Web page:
Likewise, your posture and body movements can work either for or against you during an interview. Be aware of nervous habits such as finger tapping, fidgeting, and other unconscious movements. They can be distracting and can create a negative vibe. Sitting up straight in your chair and leaning slightly forward is the best position to maintain. Natural movements and gestures are okay. If you naturally talk with your hands, control your gestures, and keep them small. Make them intentional for emphasis and not done unconsciously.
Tip #5 – Be Accountable for Playing to the Camera
The big difference between the live, face-to-face interview and a virtual one is the technology and the camera that enables it to happen. All the tips provided so far pertain to any form of an interview in which there is a visual element. Now, let’s focus on what makes the virtual interview a unique experience.
Remember from the moment you appear; you are being evaluated as a candidate for the job at hand. In a virtual interview, that means you will be evaluated on everything the camera captures and gets displayed on the screen. The interviewer(s) sees you, how you appear on the screen and whatever else can be seen around and behind you. That means that extra care is required for you to compose the total image that will appear on screen.
On-screen eye contact now means you are looking into the camera as you speak, NOT looking at the image you see on the screen. Remember to look at the camera as you speak to your interviewer(s). If you can, manipulate the display on your screen and move the image of the interviewer(s) placing it below the green camera light or the webcam on your computer. That way, you can look at the image of the interviewer(s) while looking at the camera. The net effect is that to the interviewer(s), you will be maintaining eye contact.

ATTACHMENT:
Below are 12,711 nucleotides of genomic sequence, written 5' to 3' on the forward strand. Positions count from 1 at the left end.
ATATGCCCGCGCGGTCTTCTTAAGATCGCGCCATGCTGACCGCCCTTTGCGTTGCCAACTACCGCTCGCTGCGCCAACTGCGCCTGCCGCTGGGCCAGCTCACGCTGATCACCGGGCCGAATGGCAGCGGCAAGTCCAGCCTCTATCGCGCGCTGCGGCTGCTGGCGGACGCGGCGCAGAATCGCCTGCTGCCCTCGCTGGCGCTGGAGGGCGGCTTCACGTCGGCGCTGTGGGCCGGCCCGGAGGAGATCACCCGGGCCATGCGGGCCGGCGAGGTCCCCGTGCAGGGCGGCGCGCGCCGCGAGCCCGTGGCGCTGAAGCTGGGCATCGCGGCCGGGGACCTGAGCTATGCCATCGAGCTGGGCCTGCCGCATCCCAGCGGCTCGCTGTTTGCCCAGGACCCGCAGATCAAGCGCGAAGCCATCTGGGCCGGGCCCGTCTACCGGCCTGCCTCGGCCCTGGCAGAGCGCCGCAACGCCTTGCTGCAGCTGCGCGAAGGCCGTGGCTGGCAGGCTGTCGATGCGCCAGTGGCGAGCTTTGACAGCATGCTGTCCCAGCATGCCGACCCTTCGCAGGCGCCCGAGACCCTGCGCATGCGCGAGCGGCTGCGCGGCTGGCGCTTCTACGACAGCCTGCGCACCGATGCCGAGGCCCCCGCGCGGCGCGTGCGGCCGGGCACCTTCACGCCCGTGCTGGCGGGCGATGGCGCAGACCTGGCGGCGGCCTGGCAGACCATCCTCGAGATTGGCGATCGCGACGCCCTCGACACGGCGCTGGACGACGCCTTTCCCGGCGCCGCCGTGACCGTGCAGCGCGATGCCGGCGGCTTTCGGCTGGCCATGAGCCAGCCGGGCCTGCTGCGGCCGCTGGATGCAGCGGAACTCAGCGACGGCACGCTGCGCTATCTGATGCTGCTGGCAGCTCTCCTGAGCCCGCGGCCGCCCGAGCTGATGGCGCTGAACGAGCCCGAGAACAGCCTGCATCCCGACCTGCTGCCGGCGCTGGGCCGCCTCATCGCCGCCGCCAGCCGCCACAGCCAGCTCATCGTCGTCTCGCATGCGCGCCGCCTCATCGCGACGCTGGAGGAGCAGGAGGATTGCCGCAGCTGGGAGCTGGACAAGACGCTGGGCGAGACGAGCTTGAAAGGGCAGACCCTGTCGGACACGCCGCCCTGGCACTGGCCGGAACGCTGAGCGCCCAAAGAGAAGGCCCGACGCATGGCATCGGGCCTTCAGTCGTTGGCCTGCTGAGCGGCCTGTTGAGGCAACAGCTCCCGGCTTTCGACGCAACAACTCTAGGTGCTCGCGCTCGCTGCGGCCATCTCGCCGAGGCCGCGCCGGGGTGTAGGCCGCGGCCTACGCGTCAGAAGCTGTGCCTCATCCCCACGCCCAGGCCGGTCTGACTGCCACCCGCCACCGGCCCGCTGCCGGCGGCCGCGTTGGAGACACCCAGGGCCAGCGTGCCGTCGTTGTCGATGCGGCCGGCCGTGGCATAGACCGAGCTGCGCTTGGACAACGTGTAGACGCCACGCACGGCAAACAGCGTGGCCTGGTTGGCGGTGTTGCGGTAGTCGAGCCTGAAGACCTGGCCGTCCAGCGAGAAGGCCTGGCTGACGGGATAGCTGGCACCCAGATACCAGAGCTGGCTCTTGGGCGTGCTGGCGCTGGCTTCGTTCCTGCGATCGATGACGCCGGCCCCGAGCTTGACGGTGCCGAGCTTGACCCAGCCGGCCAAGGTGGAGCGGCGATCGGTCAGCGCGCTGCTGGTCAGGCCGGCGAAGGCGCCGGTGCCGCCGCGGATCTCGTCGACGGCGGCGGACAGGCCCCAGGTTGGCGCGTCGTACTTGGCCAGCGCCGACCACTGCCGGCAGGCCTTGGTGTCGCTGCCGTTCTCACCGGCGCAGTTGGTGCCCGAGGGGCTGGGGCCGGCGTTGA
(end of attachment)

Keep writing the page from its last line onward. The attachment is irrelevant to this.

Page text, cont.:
Lighting is an important aspect of your on-screen appearance. Be sure that your face is well illuminated, and your room lighting is flattering on-screen. It is important to practice ahead of time with lighting to ensure the best on-screen image.
Camera angle is just as important as lighting. When the camera on your computer is lower than your face, the camera catches you at an unflattering angle and also captures the upper wall and ceiling behind you. The best camera angle comes from raising the height of your camera so that it is level with, or slightly above, your eye level. You will then be seen as any network news broadcaster is seen on the nightly news – a straight-on shot that looks professional.
Arrange what is directly behind you. It will be seen on camera, so be sure what is seen is neat and tidy. Do not allow anything that you do not choose to be seen to remain in the field of view. Again, the best advice is to practice ahead of time with your camera on and to “stage the scene,” just like in the movies.
Armed with these tips on preparing for virtual or in-person interviews combined with practice, you can ace your next interview. You have the power to control the visual image that your interviewer(s) will see, so be sure to give yourself every advantage. Remember to practice ahead of time with the camera angle, lighting, room set up and double-checking connectivity.
TampaBay-Job-Links can help you hone your interview skills. We offer free live Career Success Workshops providing up-to date job-search and career guidance, including interview preparation workshops with real-time feedback. Check out our current program calendar at tbjl.org/program-calendar/. And if you’re interested in one-on-one coaching, we offer individualized sessions with a professional career coach. For more information, contact us at email@example.com or 813.344.0200, or visit us at tbjl.org.
You don’t have to go through your job search or career transition alone, TampaBay-Job-Links is here to help you!
Gulf Coast JFCS
< Back to list